Humans have altered terrestrial ecosystems for millennia, yet wilderness areas still remain as vital refugia where natural ecological and evolutionary processes operate with minimal human disturbance,
As President of the Congress host organization, the Chinese Academy of Forestry, Professor Zhang explains, among other things, why the theme Forests for Sustainable Development: The Role of Research has been chosen for the Congress. He also talks about the importance of sustainable forest management and the role of planted forests in China and the entire region of Asia and Oceania.
the IUFRO-AO2016 Congress website at http://www.iufro-ao2016.org/en/
the IUFRO blog to read the complete interview at: http://blog.iufro.org/2016/10/20/interview-with-professor-zhang-shougong-chinese-academy-of-forestry-caf/
Scientific Summary #141 - Engagement of Stakeholders at the Local Level is Critical for Success
Presentations at the conference held on 25-30 September 30, 2016, in Kenora, Ontario, Canada, covered a wide range of approaches to engagement and dissemination. Participants represented a variety of disciplines including agroforestry, community development, forest products, biofuels, prescribed fire, and social science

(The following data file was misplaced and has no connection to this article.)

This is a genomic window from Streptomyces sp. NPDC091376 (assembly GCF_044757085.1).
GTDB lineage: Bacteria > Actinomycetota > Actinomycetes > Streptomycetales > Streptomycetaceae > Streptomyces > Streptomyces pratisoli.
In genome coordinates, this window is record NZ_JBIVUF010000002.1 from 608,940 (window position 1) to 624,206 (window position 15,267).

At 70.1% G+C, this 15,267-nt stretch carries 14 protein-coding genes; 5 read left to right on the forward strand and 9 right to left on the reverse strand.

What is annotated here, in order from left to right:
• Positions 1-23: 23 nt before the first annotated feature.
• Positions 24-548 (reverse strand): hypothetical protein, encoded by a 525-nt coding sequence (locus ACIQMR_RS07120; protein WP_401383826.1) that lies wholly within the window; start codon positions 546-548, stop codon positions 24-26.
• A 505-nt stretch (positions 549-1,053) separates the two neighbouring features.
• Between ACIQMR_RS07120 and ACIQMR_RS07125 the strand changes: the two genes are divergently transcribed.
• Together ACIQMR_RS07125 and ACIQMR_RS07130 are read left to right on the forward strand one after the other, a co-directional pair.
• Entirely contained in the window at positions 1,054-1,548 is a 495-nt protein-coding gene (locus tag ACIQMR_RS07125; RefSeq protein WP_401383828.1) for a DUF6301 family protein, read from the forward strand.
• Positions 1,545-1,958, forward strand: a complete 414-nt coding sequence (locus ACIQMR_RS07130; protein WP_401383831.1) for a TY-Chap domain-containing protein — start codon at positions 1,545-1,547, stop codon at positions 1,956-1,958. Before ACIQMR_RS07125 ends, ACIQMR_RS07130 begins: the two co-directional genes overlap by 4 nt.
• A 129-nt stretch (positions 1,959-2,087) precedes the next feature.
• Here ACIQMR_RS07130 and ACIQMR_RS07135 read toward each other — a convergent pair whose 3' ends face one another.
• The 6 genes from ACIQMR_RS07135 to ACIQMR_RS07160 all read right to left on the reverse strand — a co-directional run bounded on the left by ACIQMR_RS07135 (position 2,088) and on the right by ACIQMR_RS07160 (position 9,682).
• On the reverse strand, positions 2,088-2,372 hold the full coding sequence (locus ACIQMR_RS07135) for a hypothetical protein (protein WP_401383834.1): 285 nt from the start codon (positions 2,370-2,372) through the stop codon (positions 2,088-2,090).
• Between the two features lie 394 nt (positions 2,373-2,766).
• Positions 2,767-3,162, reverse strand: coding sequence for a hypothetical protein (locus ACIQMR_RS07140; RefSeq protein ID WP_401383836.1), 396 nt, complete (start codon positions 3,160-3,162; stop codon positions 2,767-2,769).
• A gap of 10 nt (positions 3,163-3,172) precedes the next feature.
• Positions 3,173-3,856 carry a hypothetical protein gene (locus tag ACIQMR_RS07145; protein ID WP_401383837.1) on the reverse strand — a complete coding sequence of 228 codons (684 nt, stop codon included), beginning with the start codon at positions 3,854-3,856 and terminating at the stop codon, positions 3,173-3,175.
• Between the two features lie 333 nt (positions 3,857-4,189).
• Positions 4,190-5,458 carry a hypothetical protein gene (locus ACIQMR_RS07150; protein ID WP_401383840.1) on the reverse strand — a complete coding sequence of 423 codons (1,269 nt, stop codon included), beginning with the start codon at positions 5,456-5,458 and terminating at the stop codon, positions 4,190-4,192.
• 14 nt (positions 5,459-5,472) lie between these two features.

The major conclusion across presentations was that engagement of stakeholders at the local level is critical for success. Finding a local "champion" or utilizing peer-to-peer learning can be very effective in increasing capacity of local extensionists.
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As land managers and citizens around the world meet often daunting challenges in managing forests, professional communications plays an increasingly important role in science and land management organizations. The goal of a joint workshop of IUFRO and UNECE-FAO FCN communicators in Portland, OR, USA, was to help participants address major challenges and opportunities for communications about forests.
The conference of the IUFRO Extension & Knowledge Exchange Working Party in Kenora, Ontario, Canada, focused on "Increasing capacity for program delivery through knowledge exchange networks and peer-to-peer learning". The major theme across presentations was that engagement of stakeholders at the local level is critical for success. Finding a local "champion" or utilizing peer-to-peer learning can be very effective in increasing capacity of local extensionists.